Q: The Tapioca Root Mystery is the next in the series. Can we expect more Crown Colony Crime stories after that? What’s next for Su Lin?
A: Oh, I hope so! So many more trees I want to write about. The Trumpet Tree for instance. It has large trumpet shaped pink or white flowers. What is amazing is that all the trumpet trees in Singapore flower in unison. Then the ground is a pink and white carpet of blossoms. It must be terrible for the sweepers but it’s an amazing sight.
Q: The first three books all take trees or roots as their theme – how are trees and nature pertinent to the themes of the book?
A: Singapore is a very small island with a population that is 100% urbanised, so trees are very important to us. Did you know that if you build a new development here, you have to replace the greenery you dig up? It seems natural to me, but I believe there aren’t such laws in larger countries. And of course, most countries are larger than we are.
Since Singapore sits on the equator, the sun is very hot and monsoon rains very heavy, so trees for shelter are important. You can go to trees.sg at https://www.nparks.gov.sg/trees to look up the trees, especially the Heritage Trees. You can locate a particular tree you’re curious about or identify a tree that you are looking at. Plus, you can look up when a tree is due for a ‘haircut’ or pruning.
Trees feel very relevant to my history mysteries because some of the trees, especially the heritage trees, were around in the 1930’s where the books take place. They are a living link to our past.
And, on a more personal level, my grandmother loved trees. I remember her saying ‘The trees are so wonderful!’ no matter where we were.
Q: Scene-setting and a sense of history are clearly strong aspects of the books. As you already have a very large readership in Singapore, do you think the stories will encourage international readers to take an increased interest in Singapore and Singaporean history?
A: Oh, I hope so. And even more, I hope the books spur readers on to write their own books too.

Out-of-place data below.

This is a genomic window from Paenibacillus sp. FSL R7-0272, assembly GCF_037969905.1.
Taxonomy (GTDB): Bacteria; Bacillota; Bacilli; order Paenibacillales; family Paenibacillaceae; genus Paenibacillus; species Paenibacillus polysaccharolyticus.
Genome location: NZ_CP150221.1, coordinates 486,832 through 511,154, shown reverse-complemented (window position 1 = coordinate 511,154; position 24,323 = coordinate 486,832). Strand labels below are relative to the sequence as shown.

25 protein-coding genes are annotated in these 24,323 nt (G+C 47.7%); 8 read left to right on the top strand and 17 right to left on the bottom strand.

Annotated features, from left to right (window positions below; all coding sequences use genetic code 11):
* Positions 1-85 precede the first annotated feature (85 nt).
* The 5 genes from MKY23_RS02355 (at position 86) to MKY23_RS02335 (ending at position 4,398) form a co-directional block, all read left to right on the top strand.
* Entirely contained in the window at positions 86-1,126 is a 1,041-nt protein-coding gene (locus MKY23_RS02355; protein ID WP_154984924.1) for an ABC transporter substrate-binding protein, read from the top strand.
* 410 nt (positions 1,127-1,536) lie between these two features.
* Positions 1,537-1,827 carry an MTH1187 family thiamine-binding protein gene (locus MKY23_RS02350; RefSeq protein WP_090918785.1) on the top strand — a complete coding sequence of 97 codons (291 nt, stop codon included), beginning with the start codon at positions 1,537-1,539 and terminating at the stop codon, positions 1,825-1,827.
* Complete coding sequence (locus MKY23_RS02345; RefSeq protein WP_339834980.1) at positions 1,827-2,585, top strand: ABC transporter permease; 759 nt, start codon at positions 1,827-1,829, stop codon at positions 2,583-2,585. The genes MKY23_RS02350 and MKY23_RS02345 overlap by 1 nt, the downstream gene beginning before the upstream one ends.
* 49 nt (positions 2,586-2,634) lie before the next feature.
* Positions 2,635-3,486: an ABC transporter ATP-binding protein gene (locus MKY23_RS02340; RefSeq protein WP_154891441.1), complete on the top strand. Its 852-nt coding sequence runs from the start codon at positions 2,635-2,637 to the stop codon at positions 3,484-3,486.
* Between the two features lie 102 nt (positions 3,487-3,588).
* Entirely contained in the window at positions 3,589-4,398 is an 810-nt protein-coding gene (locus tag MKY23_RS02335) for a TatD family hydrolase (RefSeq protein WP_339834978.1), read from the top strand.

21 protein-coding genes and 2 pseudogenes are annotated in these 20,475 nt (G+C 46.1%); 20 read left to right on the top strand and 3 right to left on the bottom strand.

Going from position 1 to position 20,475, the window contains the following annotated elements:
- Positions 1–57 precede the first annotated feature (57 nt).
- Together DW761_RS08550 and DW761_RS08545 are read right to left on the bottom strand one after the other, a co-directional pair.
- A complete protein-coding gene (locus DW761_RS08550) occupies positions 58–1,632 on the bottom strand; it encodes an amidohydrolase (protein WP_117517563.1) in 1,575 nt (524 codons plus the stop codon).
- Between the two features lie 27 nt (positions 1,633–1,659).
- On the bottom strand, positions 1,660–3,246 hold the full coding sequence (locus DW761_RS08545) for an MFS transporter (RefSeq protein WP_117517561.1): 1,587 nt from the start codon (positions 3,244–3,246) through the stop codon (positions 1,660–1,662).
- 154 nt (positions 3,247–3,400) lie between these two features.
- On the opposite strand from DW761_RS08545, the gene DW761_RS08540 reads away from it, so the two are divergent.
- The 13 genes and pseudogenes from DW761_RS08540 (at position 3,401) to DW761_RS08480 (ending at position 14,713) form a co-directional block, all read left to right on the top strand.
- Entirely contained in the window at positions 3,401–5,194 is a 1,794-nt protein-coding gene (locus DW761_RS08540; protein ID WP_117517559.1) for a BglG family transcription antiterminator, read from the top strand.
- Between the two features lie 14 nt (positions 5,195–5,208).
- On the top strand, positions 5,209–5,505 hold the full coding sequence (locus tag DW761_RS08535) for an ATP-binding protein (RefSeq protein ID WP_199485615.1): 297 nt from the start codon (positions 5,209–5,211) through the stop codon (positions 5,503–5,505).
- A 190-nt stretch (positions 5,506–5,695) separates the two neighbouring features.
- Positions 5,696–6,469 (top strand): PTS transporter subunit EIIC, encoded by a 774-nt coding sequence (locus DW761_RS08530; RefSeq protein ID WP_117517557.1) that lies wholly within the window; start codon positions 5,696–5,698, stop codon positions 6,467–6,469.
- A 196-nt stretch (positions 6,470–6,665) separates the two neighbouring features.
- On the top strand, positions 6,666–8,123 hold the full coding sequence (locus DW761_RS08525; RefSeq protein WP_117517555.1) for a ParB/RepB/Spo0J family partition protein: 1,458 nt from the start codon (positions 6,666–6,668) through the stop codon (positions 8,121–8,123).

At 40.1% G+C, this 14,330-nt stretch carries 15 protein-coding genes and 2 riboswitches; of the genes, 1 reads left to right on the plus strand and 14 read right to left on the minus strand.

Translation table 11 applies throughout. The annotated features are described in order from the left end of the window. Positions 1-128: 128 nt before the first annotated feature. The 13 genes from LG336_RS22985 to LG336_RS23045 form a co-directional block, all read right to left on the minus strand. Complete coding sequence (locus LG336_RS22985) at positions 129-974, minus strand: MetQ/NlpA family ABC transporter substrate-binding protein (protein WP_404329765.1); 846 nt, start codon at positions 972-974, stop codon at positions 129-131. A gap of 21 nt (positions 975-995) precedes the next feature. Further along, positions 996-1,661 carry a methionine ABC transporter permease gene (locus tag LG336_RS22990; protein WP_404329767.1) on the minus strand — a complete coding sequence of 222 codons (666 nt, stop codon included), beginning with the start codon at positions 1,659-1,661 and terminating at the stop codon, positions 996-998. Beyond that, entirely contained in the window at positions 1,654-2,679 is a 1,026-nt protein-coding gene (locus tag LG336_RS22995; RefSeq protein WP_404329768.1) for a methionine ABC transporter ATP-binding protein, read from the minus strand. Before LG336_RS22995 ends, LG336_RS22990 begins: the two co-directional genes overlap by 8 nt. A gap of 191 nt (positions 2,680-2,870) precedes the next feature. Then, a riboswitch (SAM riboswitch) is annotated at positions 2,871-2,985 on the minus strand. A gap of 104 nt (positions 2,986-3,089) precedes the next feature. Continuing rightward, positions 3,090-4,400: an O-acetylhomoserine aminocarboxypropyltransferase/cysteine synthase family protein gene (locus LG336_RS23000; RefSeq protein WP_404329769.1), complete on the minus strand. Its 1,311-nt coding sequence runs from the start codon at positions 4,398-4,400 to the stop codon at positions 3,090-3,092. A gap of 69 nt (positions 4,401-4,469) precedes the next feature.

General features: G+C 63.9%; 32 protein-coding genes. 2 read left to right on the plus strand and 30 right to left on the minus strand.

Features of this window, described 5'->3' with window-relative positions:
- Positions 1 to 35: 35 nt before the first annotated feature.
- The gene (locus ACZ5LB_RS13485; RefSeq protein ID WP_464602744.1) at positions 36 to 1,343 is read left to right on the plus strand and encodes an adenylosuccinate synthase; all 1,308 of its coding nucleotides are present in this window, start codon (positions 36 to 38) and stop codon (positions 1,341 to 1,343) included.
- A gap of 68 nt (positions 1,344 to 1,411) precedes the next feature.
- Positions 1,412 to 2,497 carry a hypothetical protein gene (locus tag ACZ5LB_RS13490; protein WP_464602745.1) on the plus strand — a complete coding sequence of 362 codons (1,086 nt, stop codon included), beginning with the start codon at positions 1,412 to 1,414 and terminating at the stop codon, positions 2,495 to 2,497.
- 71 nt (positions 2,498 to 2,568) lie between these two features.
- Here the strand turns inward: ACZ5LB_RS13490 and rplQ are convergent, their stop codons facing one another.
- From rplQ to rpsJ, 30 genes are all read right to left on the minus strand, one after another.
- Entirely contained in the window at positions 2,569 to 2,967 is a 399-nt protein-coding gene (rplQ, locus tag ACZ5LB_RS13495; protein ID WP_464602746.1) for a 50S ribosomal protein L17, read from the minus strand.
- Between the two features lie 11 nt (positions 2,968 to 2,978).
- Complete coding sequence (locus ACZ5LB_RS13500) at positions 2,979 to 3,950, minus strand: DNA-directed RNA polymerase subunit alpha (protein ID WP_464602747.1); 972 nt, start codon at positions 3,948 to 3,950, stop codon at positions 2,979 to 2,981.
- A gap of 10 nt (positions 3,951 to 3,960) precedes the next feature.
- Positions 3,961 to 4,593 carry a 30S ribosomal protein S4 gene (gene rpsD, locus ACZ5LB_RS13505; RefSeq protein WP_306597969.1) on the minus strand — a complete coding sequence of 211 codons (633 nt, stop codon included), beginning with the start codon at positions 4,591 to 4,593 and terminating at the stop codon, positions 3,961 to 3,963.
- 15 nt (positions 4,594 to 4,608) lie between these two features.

I have a German expat neighbour who sends my books back to her family and friends in Germany to give them an idea what life in Singapore is like. I know because she starts to worry about October whether there will be a new book to send home for Christmas!
Q: Su Lin has a very dry wit as a narrator. How important was it to write with a sense of humour about some quite serious historical events?
A: I think it’s important, even necessary, to face present day as well as historical events with a sense of humour. Otherwise it’s too easy to despair and decide the world is doomed. But then you realise that people during the two World Wars had it much worse—and they had to deal with polio and TB and women dying in childbirth… but somehow, they ploughed through and here we are today.
Yes, there are major challenges today, but we have all the experience of those who came before us, if only we remember to look to them!
Q: Finally, who have been your greatest influences and inspirations as a writer? Do you read much crime fiction yourself?
A: Oh yes! Reading is probably the only thing I love more than writing! I read tons of crime fiction and other fiction and non-fiction, but I’m not sure who my greatest influences are. Like PG Wodehouse said, if you put meat into sausage maker, sooner or later it comes out as sausage. I see myself as a sausage making machine and everything that goes into me—Ann Cleeves, JD Robb, Rhys Bowen, Keigo Higashino, but also air plant and cactus care guides, healthy dog food recipe books and that poor French au pair murdered in London—it’s all meat for the sausage machine.
Sometimes when I’m in the middle of writing a mystery, I find it difficult to read crime fiction because my mind won’t stop churning and wanting to pinch ideas, so I’ve been trying to read French (with a dictionary) and discovered Danielle Thiéry.
Truth is, there’s never enough time to read. I usually try to head for bed by 8:30 so that I can read till midnight and still function the next day.